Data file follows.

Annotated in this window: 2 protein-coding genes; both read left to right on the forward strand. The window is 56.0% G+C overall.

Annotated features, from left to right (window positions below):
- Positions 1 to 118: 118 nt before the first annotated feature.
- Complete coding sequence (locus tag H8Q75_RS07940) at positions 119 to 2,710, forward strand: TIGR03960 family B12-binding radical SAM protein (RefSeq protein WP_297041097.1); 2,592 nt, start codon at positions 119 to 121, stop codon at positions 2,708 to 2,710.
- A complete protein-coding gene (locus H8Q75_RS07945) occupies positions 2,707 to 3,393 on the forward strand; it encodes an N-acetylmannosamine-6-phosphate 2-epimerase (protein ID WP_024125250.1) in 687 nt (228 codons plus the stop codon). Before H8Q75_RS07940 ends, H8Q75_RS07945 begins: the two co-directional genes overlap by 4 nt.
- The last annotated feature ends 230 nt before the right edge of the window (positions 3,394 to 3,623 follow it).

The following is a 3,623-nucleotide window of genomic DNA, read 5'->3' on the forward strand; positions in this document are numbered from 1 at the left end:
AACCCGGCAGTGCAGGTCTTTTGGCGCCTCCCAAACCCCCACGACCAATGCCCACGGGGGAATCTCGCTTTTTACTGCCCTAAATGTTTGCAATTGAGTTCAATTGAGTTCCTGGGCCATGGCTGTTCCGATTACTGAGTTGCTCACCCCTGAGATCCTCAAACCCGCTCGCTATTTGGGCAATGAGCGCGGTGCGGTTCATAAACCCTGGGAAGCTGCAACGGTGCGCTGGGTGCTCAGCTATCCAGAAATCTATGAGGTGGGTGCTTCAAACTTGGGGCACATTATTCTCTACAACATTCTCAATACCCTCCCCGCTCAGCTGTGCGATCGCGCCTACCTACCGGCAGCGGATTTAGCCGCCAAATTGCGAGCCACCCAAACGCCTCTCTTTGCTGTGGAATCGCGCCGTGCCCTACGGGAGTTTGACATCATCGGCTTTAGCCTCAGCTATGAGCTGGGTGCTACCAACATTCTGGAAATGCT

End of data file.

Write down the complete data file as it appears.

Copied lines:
Annotated in this window: 2 protein-coding genes; both read left to right on the forward strand. The window is 56.0% G+C overall.

Annotated features, from left to right (window positions below):
- Positions 1 to 118: 118 nt before the first annotated feature.
- Complete coding sequence (locus tag H8Q75_RS07940) at positions 119 to 2,710, forward strand: TIGR03960 family B12-binding radical SAM protein (RefSeq protein WP_297041097.1); 2,592 nt, start codon at positions 119 to 121, stop codon at positions 2,708 to 2,710.
- A complete protein-coding gene (locus H8Q75_RS07945) occupies positions 2,707 to 3,393 on the forward strand; it encodes an N-acetylmannosamine-6-phosphate 2-epimerase (protein ID WP_024125250.1) in 687 nt (228 codons plus the stop codon). Before H8Q75_RS07940 ends, H8Q75_RS07945 begins: the two co-directional genes overlap by 4 nt.
- The last annotated feature ends 230 nt before the right edge of the window (positions 3,394 to 3,623 follow it).

The following is a 3,623-nucleotide window of genomic DNA, read 5'->3' on the forward strand; positions in this document are numbered from 1 at the left end:
AACCCGGCAGTGCAGGTCTTTTGGCGCCTCCCAAACCCCCACGACCAATGCCCACGGGGGAATCTCGCTTTTTACTGCCCTAAATGTTTGCAATTGAGTTCAATTGAGTTCCTGGGCCATGGCTGTTCCGATTACTGAGTTGCTCACCCCTGAGATCCTCAAACCCGCTCGCTATTTGGGCAATGAGCGCGGTGCGGTTCATAAACCCTGGGAAGCTGCAACGGTGCGCTGGGTGCTCAGCTATCCAGAAATCTATGAGGTGGGTGCTTCAAACTTGGGGCACATTATTCTCTACAACATTCTCAATACCCTCCCCGCTCAGCTGTGCGATCGCGCCTACCTACCGGCAGCGGATTTAGCCGCCAAATTGCGAGCCACCCAAACGCCTCTCTTTGCTGTGGAATCGCGCCGTGCCCTACGGGAGTTTGACATCATCGGCTTTAGCCTCAGCTATGAGCTGGGTGCTACCAACATTCTGGAAATGCT